Music is all I am right now. Once the album is out, it’s fair to say that I will be in need of taking a break and a breather to reflect and collect myself.
But I have a major concert coming up that is a part of the IJE Live that I started last year. It’s a 600 seat hall that I’m hoping I’ll fill for a bigger experience of music. Last year we accomplished a full 300 seat space so I’m really excited to double that number this year! We sold out the last show and more people were still trying to get in, so this year I am just really looking forward to a bigger and a more immersive and uplifting experience. That’s the bigger project. That is what’s in my head every single minute, blowing my head up. It’s what I trust in God for.
What is your success mantra?
Over the last couple years, I’ve consciously felt a need to be more centred. This might sound too spiritual but I feel that without being grounded along my centre and through my source and core of inspiration, the only time I ever break through is when I come back to that centre and am able to reflect.
Every moment away from my centre creates a struggle to honour and nurture it. I know that I am capable of accomplishing bigger things when I am present and come back to it. It creates success and a bigger peace of mind, even when things aren’t going great. I am more calm when I am more centred on my faith. It’s been keeping me moving forward. I saw the power of this when it played out last year with my performances and saw how that came to flesh and to life - I could literally touch it.
There is more peace and direction when my head is clear. My goal is to always be there and come back to my centre.
I need to keep reminding myself to keep coming back to that place because when life gets too busy and hectic, the worries don’t help the process. When I create the time to have those moments of being able to retreat and just be in that space - things go much smoother because I am calm and collected.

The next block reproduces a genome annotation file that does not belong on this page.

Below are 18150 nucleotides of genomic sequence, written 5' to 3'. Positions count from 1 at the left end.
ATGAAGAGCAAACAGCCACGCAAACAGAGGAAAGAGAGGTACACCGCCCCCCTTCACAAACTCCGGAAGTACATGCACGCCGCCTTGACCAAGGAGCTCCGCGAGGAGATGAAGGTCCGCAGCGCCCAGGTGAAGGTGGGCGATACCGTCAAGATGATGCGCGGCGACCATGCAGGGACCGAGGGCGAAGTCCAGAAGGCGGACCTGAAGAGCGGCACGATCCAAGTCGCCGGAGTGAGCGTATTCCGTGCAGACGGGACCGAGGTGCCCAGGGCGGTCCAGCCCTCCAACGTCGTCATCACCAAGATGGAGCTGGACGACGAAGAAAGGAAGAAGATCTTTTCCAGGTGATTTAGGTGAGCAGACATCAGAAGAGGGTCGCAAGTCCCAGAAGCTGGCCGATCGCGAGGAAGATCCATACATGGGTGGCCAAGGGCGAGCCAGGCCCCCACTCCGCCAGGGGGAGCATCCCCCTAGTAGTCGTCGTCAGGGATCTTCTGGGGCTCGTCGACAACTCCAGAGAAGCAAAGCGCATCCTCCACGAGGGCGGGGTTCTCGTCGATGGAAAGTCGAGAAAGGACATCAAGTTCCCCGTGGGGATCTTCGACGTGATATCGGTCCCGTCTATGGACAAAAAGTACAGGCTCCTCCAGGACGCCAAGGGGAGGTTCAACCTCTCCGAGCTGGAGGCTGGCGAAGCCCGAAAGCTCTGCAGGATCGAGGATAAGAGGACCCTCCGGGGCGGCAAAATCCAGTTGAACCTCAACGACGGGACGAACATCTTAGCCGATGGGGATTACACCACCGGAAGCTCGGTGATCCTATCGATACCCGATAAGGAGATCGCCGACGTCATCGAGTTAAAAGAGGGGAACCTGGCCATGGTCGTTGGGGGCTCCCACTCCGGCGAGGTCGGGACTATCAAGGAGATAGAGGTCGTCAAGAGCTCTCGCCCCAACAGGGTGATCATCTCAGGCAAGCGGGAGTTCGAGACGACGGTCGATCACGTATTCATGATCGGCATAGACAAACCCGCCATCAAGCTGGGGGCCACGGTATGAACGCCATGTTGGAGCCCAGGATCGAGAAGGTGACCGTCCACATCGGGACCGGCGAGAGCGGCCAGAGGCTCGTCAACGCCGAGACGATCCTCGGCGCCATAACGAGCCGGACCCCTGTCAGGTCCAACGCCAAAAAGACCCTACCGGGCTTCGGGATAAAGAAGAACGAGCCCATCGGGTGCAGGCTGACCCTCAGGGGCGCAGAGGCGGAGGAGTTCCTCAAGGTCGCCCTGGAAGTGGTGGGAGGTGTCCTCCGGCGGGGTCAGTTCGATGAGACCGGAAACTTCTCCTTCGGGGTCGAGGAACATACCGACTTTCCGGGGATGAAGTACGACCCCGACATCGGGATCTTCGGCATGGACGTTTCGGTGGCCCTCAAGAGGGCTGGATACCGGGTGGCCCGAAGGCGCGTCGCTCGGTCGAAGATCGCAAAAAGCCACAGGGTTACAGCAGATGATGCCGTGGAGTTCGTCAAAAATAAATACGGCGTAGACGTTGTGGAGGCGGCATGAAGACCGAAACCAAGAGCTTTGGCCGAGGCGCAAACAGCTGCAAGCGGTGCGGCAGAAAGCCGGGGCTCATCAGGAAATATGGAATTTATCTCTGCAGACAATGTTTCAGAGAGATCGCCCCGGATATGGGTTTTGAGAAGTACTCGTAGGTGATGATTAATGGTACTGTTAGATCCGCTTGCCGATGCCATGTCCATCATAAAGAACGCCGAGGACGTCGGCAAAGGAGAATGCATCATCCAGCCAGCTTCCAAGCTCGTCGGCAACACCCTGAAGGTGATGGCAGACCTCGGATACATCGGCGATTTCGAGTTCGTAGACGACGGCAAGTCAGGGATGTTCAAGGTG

Do you have any additional advice/resources to pass down to other newcomer arts professionals?
It’s tough when you move here and you don’t know anyone. It took me two full years to really break through the initial stages. I felt that music was just over for me. There was a time I’ve almost given up on my practice and thought it’s all just left behind at back home. Somehow it found me again
The advice I would give is… I mean I can’t even tell an artist not to give up on their art because it will always find you. Even if you run away from it and say I’m dropping this and moving on to something else - it will still find you. It’s something you can’t run away from.
I'm not going to say don't give up on your art because even if you think you've given up, you just can't. There is no escaping it.
All of those ideas and thoughts that you had even before you left your country, or what you were working on before, you can still continue and make those things and dreams happen. Just find the community that you connect with and it may be tough at first but just find them. Come out.
You can actually get here and dive into your art, even if it takes a while.
Keep it alive for yourself and find the time to breathe. Give yourself permission. Give yourself time to just blend and grow and be a part of the community here. It’s hard but you’ll find your way.